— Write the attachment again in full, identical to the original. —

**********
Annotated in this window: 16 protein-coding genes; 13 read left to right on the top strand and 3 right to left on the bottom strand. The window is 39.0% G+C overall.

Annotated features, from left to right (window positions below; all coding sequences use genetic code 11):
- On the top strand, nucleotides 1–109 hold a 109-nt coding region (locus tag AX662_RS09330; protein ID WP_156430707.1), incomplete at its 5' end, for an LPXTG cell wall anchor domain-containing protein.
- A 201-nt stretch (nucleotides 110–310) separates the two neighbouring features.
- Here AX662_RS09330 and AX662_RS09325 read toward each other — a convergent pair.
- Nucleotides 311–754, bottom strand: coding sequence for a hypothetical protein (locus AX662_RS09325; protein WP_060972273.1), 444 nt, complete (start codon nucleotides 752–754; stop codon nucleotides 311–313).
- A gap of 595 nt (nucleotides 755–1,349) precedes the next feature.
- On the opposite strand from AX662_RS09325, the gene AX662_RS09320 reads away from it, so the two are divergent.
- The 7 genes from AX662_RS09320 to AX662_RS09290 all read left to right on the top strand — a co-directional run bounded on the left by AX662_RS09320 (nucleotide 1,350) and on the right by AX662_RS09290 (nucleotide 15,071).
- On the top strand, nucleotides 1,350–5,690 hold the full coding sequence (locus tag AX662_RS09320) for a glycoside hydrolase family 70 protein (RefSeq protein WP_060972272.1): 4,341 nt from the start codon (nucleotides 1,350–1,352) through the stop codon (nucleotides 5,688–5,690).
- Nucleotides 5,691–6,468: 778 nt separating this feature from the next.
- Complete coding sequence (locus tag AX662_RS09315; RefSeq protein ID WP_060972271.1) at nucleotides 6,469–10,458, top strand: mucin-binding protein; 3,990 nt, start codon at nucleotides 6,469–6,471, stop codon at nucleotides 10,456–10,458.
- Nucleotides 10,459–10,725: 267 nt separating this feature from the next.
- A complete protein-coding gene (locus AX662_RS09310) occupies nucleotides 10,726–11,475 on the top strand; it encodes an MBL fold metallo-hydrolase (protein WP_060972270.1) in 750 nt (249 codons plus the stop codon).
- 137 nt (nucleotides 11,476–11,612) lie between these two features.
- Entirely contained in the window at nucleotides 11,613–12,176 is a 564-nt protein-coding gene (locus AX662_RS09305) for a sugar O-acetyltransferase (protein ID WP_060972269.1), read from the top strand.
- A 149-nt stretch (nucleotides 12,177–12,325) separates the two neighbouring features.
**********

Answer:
Annotated in this window: 16 protein-coding genes; 13 read left to right on the top strand and 3 right to left on the bottom strand. The window is 39.0% G+C overall.

Annotated features, from left to right (window positions below; all coding sequences use genetic code 11):
- On the top strand, nucleotides 1–109 hold a 109-nt coding region (locus tag AX662_RS09330; protein ID WP_156430707.1), incomplete at its 5' end, for an LPXTG cell wall anchor domain-containing protein.
- A 201-nt stretch (nucleotides 110–310) separates the two neighbouring features.
- Here AX662_RS09330 and AX662_RS09325 read toward each other — a convergent pair.
- Nucleotides 311–754, bottom strand: coding sequence for a hypothetical protein (locus AX662_RS09325; protein WP_060972273.1), 444 nt, complete (start codon nucleotides 752–754; stop codon nucleotides 311–313).
- A gap of 595 nt (nucleotides 755–1,349) precedes the next feature.
- On the opposite strand from AX662_RS09325, the gene AX662_RS09320 reads away from it, so the two are divergent.
- The 7 genes from AX662_RS09320 to AX662_RS09290 all read left to right on the top strand — a co-directional run bounded on the left by AX662_RS09320 (nucleotide 1,350) and on the right by AX662_RS09290 (nucleotide 15,071).
- On the top strand, nucleotides 1,350–5,690 hold the full coding sequence (locus tag AX662_RS09320) for a glycoside hydrolase family 70 protein (RefSeq protein WP_060972272.1): 4,341 nt from the start codon (nucleotides 1,350–1,352) through the stop codon (nucleotides 5,688–5,690).
- Nucleotides 5,691–6,468: 778 nt separating this feature from the next.
- Complete coding sequence (locus tag AX662_RS09315; RefSeq protein ID WP_060972271.1) at nucleotides 6,469–10,458, top strand: mucin-binding protein; 3,990 nt, start codon at nucleotides 6,469–6,471, stop codon at nucleotides 10,456–10,458.
- Nucleotides 10,459–10,725: 267 nt separating this feature from the next.
- A complete protein-coding gene (locus AX662_RS09310) occupies nucleotides 10,726–11,475 on the top strand; it encodes an MBL fold metallo-hydrolase (protein WP_060972270.1) in 750 nt (249 codons plus the stop codon).
- 137 nt (nucleotides 11,476–11,612) lie between these two features.
- Entirely contained in the window at nucleotides 11,613–12,176 is a 564-nt protein-coding gene (locus AX662_RS09305) for a sugar O-acetyltransferase (protein ID WP_060972269.1), read from the top strand.
- A 149-nt stretch (nucleotides 12,177–12,325) separates the two neighbouring features.